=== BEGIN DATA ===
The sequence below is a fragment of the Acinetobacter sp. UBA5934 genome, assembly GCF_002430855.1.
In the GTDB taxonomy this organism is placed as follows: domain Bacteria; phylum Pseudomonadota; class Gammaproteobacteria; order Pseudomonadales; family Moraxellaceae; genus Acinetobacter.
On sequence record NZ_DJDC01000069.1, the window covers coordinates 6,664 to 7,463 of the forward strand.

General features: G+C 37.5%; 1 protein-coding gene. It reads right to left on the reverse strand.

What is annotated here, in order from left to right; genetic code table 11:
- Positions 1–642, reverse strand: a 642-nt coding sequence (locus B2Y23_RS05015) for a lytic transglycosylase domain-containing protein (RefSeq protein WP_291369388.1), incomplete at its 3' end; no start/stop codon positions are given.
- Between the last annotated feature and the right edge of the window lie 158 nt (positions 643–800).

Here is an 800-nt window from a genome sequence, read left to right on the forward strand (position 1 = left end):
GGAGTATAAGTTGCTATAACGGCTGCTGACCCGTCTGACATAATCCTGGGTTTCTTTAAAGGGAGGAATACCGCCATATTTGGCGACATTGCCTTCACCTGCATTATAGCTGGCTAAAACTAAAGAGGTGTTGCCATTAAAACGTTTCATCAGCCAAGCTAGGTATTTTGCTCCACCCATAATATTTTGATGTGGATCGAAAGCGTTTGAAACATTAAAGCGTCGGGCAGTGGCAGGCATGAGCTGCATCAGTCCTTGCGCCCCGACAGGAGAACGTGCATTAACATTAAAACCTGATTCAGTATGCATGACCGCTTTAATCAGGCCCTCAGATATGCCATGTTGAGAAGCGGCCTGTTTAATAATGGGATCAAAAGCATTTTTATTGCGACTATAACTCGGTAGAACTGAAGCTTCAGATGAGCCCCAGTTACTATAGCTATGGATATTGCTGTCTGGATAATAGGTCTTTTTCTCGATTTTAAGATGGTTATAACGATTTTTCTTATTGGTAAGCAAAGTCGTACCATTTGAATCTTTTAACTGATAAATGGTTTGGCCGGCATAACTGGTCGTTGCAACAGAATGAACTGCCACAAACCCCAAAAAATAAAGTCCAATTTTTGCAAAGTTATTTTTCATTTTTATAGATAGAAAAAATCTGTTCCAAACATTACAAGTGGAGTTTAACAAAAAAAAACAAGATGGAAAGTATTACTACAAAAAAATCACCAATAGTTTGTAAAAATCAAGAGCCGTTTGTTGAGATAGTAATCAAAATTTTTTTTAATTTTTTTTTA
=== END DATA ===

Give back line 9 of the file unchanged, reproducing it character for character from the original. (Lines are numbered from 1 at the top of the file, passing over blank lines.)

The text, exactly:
GGAGTATAAGTTGCTATAACGGCTGCTGACCCGTCTGACATAATCCTGGGTTTCTTTAAAGGGAGGAATACCGCCATATTTGGCGACATTGCCTTCACCTGCATTATAGCTGGCTAAAACTAAAGAGGTGTTGCCATTAAAACGTTTCATCAGCCAAGCTAGGTATTTTGCTCCACCCATAATATTTTGATGTGGATCGAAAGCGTTTGAAACATTAAAGCGTCGGGCAGTGGCAGGCATGAGCTGCATCAGTCCTTGCGCCCCGACAGGAGAACGTGCATTAACATTAAAACCTGATTCAGTATGCATGACCGCTTTAATCAGGCCCTCAGATATGCCATGTTGAGAAGCGGCCTGTTTAATAATGGGATCAAAAGCATTTTTATTGCGACTATAACTCGGTAGAACTGAAGCTTCAGATGAGCCCCAGTTACTATAGCTATGGATATTGCTGTCTGGATAATAGGTCTTTTTCTCGATTTTAAGATGGTTATAACGATTTTTCTTATTGGTAAGCAAAGTCGTACCATTTGAATCTTTTAACTGATAAATGGTTTGGCCGGCATAACTGGTCGTTGCAACAGAATGAACTGCCACAAACCCCAAAAAATAAAGTCCAATTTTTGCAAAGTTATTTTTCATTTTTATAGATAGAAAAAATCTGTTCCAAACATTACAAGTGGAGTTTAACAAAAAAAAACAAGATGGAAAGTATTACTACAAAAAAATCACCAATAGTTTGTAAAAATCAAGAGCCGTTTGTTGAGATAGTAATCAAAATTTTTTTTAATTTTTTTTTA